The District of Columbia, where license plates read “Taxation without representation,” has long been burdened by a lack of federal representation.
The capital first earned three electoral votes and the right to vote for president in 1961 with the passage of the 23rd Amendment. The right to elect a nonvoting delegate came a decade later, but lawmakers could not agree on whether to give that delegate the right to vote, and the statehood legislation never survived a floor vote.
The disparity has gained renewed national attention during the coronavirus pandemic and the protests over racial injustice. In the $2.2 trillion stimulus law enacted in March, the District of Columbia received a small fraction of the funds doled out to states to help dull the economic effect of the virus because it was treated as a territory, despite customarily being granted funding as if it were a state.
And when the administration flooded the streets of Washington with National Guard forces from elsewhere and troops in riot gear during protests over the death of George Floyd in police custody, Ms. Bowser had few options this month because of how much control Congress maintains over the District of Columbia’s finances and laws.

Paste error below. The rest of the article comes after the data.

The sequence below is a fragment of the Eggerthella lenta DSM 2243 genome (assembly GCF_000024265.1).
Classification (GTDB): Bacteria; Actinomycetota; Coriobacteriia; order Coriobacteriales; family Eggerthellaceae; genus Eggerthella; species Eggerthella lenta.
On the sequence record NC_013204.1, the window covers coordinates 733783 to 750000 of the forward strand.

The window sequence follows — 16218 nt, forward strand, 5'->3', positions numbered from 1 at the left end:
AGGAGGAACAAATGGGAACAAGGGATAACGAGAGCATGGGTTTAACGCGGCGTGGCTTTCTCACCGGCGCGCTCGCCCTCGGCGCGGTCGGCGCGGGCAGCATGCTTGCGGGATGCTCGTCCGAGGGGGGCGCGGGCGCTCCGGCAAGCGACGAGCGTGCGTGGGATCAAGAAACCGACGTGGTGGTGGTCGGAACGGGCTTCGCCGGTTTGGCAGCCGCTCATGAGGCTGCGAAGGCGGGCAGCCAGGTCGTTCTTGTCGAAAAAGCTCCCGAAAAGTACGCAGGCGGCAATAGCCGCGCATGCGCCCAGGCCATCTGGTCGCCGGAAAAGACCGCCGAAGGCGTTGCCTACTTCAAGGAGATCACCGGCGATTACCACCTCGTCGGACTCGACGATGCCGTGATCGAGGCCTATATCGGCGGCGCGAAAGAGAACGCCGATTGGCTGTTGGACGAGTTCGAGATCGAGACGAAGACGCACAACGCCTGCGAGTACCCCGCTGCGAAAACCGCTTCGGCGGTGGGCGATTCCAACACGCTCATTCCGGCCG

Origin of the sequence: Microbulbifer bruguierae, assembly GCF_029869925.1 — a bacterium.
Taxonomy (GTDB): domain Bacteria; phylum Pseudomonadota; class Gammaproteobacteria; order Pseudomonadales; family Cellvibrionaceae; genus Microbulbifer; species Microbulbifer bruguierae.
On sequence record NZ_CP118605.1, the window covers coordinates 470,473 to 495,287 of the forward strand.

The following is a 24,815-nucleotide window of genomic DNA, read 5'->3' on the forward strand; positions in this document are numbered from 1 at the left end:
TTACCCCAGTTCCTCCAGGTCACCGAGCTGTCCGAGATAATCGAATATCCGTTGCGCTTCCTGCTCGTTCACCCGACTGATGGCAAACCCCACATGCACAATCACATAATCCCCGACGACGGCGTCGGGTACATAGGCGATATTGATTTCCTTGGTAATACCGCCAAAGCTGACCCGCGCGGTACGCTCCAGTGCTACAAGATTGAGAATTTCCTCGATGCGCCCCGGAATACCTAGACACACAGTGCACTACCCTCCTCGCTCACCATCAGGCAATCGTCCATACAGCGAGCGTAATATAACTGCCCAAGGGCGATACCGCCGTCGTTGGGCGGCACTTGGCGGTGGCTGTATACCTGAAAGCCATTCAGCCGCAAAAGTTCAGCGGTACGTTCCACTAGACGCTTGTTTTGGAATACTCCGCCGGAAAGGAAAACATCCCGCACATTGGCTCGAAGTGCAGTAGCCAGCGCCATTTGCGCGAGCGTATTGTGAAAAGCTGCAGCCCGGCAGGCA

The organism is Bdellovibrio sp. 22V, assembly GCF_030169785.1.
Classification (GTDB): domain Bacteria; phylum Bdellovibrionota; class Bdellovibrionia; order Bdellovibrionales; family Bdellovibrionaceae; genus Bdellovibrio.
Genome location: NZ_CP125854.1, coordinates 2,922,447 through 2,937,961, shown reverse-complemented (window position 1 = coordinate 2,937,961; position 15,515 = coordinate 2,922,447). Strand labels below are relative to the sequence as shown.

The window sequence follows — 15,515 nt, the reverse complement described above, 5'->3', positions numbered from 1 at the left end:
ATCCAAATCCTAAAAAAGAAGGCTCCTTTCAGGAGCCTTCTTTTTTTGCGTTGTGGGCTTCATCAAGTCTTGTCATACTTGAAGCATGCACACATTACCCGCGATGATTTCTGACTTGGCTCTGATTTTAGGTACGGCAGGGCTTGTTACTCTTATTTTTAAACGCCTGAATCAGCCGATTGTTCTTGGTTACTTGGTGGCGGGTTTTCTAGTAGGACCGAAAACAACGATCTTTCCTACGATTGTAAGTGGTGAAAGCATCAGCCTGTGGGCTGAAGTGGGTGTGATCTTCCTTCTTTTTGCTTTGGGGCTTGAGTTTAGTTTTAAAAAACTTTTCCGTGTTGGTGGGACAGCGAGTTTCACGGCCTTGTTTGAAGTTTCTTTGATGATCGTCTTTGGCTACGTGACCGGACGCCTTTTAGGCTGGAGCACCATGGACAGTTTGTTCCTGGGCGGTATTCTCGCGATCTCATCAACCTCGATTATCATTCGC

“Denying D.C. statehood to over 700,000 residents, the majority of them black and brown, is systemic racism,” said Stasha Rhodes, campaign director of the pro-statehood group 51 for 51. “D.C. statehood is one of the most urgent civil rights and racial justice issues of our time — and we know we are on the right side of history.”
Ms. Bowser, a fifth-generation Washingtonian, told reporters at a news conference on Thursday that she was “born here without a vote, but I swear I will not die here without a vote.”
The House vote, she said, would lay the groundwork for another administration to make statehood law. Former Vice President Joseph R. Biden Jr., the presumptive Democratic presidential nominee, has said he would support the move.
Nicholas Fandos contributed reporting.